My friend Carter Soles over at The Lands of Ara has graciously posted the game system he and and friend Dave Miller wrote in 1989. You pick up the rules for "Crimson Blades of Ara" over at his blog. Although the author claims these are rough notes they are a dam site more impressive than my pencil scribbles on lined paper I call notes. As with many youthful endeavours it is chock-a-blog full with novel ideas and concepts, despite Carters claim that he was reinventing Runequest without knowing it (actually about all that Runequest and His system share are a use of a list of skills to determine abilities and percentile dice to resolve actions). Actually his character point chart with its exponential increase cost as skills move towards 100%, solves one of the great shortcomings of Runequest. Runequests advance system based on dice rolls against skills you use rewards lucky rather than skillful play, and results in great silliness amongst the power gaming crowd of continual weapon switching and trivial skill checks. All in all I was quite impressed, although I have not completed my analysis of the combat system which seems to exude a strong preference for some weapons over others. I am unlikely to attempt to run the whole game as written, but will likely borrow pieces for my homebrew rules. The crown jewel of these rules are the skill and trait level cost chart. I also enjoyed the eastern school mages who cast spells by "the creation of small,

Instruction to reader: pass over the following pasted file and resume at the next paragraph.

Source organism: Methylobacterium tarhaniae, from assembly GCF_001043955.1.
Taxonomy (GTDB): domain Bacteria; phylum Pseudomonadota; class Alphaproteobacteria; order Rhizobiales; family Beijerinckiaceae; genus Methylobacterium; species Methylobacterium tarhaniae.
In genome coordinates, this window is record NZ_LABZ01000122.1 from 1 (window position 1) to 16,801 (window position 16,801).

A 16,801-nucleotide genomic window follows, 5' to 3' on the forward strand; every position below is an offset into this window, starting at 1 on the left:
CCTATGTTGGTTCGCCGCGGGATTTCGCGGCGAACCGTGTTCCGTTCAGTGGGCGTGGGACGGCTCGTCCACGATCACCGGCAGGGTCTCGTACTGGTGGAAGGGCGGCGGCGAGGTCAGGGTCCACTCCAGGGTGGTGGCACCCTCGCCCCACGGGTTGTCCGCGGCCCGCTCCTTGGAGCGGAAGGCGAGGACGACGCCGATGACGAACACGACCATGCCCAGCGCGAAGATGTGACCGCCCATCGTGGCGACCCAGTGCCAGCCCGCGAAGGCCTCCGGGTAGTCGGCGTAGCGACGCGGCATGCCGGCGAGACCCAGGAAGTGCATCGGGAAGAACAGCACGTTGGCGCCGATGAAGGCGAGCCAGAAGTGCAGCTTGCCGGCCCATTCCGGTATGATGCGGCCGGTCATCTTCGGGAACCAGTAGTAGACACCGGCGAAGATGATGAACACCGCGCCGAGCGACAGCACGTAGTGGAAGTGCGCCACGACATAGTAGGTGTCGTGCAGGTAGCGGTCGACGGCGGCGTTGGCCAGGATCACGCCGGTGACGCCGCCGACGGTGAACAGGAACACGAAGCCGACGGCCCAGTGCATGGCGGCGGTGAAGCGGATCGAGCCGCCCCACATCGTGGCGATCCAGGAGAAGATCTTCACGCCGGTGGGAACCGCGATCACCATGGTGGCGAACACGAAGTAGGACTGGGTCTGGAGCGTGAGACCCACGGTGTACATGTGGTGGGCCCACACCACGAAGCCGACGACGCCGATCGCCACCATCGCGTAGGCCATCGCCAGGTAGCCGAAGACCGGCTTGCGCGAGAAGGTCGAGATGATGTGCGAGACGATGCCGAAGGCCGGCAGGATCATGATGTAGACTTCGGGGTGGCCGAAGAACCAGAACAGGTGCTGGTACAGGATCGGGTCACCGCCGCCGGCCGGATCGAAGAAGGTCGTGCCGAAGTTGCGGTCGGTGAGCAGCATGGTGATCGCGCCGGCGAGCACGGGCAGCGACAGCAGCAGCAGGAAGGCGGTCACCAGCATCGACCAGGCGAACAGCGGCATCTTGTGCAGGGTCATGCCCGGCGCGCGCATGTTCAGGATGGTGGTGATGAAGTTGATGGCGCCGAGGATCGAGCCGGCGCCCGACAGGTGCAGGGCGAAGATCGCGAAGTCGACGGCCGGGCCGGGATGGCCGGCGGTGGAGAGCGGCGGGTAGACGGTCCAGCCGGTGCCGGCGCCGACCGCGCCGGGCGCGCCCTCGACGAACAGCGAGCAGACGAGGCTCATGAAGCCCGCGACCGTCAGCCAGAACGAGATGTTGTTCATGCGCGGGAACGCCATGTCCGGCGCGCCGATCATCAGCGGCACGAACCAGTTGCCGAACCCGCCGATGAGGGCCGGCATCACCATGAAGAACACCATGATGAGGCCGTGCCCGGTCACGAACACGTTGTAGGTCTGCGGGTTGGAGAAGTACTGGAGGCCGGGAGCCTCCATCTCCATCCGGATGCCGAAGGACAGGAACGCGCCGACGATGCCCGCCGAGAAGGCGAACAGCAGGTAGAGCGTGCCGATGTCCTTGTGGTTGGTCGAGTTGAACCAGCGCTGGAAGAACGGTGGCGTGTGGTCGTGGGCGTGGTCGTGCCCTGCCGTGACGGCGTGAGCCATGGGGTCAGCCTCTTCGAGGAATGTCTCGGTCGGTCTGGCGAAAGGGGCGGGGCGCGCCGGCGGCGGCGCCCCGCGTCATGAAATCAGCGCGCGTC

animated beings called golems"; Orge player characters which are immensely strong but forced take quirks to compensate; and the two strikes per round combat system which allows you the ability to drop your chance to parry a opponents blow and counter attack instead. I thought having the agility stat determine who goes first, while dexterity and strength determine (for the most part, longsword is agility based) your chance to hit was wise; Fantasty trip and its successor GURPS put dexterity on both who goes first and your chance to hit biasing their games to uber dexers with nothing else. I am intrigued by the concept presented of different weapons having different caps on how much skill one can apply to ones attack, but I'll want to finish my math analysis before I can say I am in favor of it. A big thanks to Carter and Dave for sharing. Pick up a copy and check out for yourself. If you are unhappy you can always ask for your NO MONEY back.